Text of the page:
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The future of mining might be rotting in your compost bin

Courtesy: Harvest Public Media and NET

The ceramics lab at Colorado School of Mines smells like apple pie and banana bread. Inside an oven, apple cores and banana peels retrieved from an elementary school trash can have been laid out to dry. These food scraps accompany a fridge and deep freezer packed with corn husks, egg shells and ground avocado seeds and skins, all of which will be burned into ash.

The researchers here are trying to answer a fundamental question: What’s in the waste?

Ivan Cornejo, who conducts research in the lab at the Colorado School of Mines in Golden, believes the future of mining resides not in caves or mountains, but in the city dump. The waste in our landfills, he said, is full of valuable materials that can be extracted and used in our everyday lives.

“My goal is go to the municipal waste site, look for the footprints of minerals we have thrown away, and treat it as a mine,” he said.

Consider glass, for example. The main ingredient in glass is silica, a mineral found in sand. Silica is abundant on Earth, Cornejo said. But the glass we use to manufacture windows, bottles and smartphone screens requires other chemicals too, such as boron, calcium oxide, magnesium oxide and potassium oxide. These chemicals make the glass more transparent, stronger, or more conductive to electricity, like the glass used in a touchscreen.

In the lab, ash from disposed eggshells, banana peels and rice husks contains all the elements needed to make glass, says Jason Fish, a postdoctoral researcher in the lab — silica, oxides, magnesia, phosphorus, potassium. It will be cooked in an oven between 2,600 – 3,000 degrees Fahrenheit, where it will melt into a liquid that will cool into glass.

Husks from grains like corn and rice contain silica. Eggshells are 98 percent calcium carbonate, another key ingredient in glass, which is typically extracted from limestone.

Cornejo’s goal: to build a comprehensive catalog of glass-making raw materials and track their source in food waste. In the last year, his team has analyzed and catalogued 38 products.

Cornejo had been studying glass for 20 years when he heard about a forest in South America that was torn down to mine a calcium carbonate deposit beneath it. That’s how he landed on his latest research project.


“I know that calcium is abundant in many shells and bones,” he said. “I said, ‘Well, why not use that?’ For the last year and a half, I haven’t bought any chemicals from commercial places. Everything we use in the lab is from waste.”

The apple cores and banana skins generate a more pleasant odor than onion and potato skins, which they’ve also tested, Fish said.

In the lab, food waste straight from the trash fill a refrigerator and freezer. Among them, walnut shells, ground avocado skins and seeds, banana skins, used tea leaves, mango skins, sunflower seed shells, egg shells, peanut shells, corn and rice husks. Cornejo and Fish also collect spent coffee grounds and banana peels from the Higher Grounds coffee shop down the street, and spent grain from Golden City Brewery, a few blocks north of campus. (The coffee shop has a small wastebasket for customers’ banana peels, which it donates to the scientists.) An elementary school in Denver also collects cafeteria trash for the lab to test.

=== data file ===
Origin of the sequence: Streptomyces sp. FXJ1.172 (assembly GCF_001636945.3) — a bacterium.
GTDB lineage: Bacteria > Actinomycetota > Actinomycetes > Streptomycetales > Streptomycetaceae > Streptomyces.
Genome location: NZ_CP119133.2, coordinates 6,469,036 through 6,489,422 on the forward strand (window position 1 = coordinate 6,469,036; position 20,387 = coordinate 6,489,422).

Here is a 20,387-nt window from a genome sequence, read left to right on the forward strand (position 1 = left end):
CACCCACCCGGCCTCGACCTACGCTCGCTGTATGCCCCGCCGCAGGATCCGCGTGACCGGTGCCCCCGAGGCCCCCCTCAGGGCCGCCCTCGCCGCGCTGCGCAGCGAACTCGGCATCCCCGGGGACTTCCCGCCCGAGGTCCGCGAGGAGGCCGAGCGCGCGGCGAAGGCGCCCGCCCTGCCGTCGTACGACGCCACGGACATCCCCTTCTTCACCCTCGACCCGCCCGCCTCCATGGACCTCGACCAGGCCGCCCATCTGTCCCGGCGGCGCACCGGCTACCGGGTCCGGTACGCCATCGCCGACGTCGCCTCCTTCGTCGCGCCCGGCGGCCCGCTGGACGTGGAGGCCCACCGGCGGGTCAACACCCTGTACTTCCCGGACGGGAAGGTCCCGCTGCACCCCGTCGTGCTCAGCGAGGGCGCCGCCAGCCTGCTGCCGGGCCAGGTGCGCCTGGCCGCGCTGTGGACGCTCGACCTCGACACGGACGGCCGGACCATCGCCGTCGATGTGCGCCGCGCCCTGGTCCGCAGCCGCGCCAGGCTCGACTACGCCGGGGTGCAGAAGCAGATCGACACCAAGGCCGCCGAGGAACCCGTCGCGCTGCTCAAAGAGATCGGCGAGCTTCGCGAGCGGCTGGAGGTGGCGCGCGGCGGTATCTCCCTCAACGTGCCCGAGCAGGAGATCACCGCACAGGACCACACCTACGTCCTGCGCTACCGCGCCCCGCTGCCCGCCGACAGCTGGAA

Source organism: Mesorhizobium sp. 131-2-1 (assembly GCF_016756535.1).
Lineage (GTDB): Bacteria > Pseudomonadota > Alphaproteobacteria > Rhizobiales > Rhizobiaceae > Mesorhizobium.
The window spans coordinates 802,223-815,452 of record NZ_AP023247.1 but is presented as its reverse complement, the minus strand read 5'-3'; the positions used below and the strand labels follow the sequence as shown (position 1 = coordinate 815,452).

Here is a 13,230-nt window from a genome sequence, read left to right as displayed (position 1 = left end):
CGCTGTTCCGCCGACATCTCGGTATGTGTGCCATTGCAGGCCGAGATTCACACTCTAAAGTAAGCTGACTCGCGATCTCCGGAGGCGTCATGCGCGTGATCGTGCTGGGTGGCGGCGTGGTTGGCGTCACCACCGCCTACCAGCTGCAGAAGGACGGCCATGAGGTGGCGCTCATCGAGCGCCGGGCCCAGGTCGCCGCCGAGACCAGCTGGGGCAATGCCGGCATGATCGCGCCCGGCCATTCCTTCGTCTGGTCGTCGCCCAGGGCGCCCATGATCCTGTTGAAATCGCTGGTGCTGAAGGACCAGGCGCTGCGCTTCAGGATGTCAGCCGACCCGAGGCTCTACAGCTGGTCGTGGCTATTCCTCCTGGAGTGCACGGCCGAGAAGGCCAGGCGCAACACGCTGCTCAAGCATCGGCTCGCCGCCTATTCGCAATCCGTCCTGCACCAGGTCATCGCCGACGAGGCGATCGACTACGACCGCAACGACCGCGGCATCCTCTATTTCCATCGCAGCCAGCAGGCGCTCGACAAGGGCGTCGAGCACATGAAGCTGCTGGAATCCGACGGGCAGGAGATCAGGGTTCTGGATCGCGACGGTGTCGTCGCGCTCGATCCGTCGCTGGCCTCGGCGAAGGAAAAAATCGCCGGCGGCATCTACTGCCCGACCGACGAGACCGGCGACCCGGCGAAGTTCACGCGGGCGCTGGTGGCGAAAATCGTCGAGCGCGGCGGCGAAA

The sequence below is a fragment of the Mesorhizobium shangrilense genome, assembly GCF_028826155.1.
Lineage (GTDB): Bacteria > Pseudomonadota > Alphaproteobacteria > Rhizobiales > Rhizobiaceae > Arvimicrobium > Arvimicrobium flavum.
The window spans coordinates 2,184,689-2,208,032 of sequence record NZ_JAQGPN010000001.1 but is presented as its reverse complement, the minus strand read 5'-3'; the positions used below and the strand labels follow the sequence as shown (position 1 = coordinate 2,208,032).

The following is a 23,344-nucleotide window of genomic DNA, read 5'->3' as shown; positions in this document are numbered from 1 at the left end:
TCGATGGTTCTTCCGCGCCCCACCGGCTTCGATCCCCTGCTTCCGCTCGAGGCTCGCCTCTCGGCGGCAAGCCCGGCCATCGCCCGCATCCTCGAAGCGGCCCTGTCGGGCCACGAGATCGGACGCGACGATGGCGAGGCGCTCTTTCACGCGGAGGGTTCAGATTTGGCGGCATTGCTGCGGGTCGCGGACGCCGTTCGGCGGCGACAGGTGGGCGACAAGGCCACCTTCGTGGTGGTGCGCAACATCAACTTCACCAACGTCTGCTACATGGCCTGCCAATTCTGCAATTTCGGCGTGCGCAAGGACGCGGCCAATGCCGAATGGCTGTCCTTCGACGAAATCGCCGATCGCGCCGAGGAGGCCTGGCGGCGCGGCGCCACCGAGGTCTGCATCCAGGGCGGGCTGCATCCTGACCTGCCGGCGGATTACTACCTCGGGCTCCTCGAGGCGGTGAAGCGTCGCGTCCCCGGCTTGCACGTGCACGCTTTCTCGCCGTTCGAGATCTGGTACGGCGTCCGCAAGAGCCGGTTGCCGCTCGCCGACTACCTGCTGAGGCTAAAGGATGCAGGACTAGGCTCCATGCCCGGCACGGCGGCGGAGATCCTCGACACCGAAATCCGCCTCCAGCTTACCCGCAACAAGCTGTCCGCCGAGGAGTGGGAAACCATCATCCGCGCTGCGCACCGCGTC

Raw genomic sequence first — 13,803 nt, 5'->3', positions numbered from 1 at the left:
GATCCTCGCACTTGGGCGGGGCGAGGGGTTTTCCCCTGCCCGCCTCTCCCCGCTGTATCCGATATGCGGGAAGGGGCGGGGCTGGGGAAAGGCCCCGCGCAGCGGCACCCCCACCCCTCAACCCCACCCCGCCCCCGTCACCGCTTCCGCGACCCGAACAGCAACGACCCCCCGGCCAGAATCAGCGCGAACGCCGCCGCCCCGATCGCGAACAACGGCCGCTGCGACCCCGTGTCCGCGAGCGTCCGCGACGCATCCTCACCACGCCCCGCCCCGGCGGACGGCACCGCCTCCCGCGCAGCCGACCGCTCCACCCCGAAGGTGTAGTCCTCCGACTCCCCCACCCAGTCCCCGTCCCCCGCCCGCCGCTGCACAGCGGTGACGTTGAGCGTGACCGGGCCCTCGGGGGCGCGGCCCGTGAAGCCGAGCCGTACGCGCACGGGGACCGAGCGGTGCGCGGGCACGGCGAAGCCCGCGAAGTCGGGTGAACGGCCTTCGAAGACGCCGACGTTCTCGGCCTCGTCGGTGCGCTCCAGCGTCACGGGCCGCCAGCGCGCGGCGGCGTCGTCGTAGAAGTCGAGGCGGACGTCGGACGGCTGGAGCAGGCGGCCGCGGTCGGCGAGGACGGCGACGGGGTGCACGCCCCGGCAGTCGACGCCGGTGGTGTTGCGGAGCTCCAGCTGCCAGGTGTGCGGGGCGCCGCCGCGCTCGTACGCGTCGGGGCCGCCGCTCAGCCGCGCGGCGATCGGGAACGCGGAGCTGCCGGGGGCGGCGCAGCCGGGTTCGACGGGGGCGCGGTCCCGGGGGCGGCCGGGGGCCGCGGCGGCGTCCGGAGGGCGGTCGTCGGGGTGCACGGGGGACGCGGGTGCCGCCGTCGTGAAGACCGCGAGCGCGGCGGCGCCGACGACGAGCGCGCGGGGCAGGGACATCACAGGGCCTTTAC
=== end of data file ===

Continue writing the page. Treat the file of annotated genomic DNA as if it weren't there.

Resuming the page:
But many of the materials come from his own kitchen trashcan — with his mom’s help.

“My mom is my best technician,” he jokes. “She’s 86 years old. She helped me start collecting the materials and classifying them.”

The waste materials have another advantage over mined minerals, Fish says. Plants and animal shells naturally filter out impurities that plague conventionally mined minerals, like arsenic, lead, mercury and cadmium.

But the trash is lacking in other chemicals needed to make specialty glasses. Boron is used in glass cookware, and sodium is used to make glass for LCD and touch screens, but both are hard to come by in food waste, Fish said. Still, the glasses they are making are completely new to science, and each experiment is full of surprises. Fish holds one sample up to the light. It’s a deep red, a result of a slight gold impurity in the crucible used to pour it.

The trash-to-glass research group is small — just Fish, Cornejo and his son Nico conduct the work — but they believe they are the only scientists currently experimenting making glass solely using food waste. Funding for the lab, provided by the National Science Foundation*, expires next year, and Cornejo is trying to generate interest from the glass industry.

“This is not a weird science. It’s a real science,” Cornejo said.

*For the record, the National Science Foundation is also an underwriter of the NewsHour.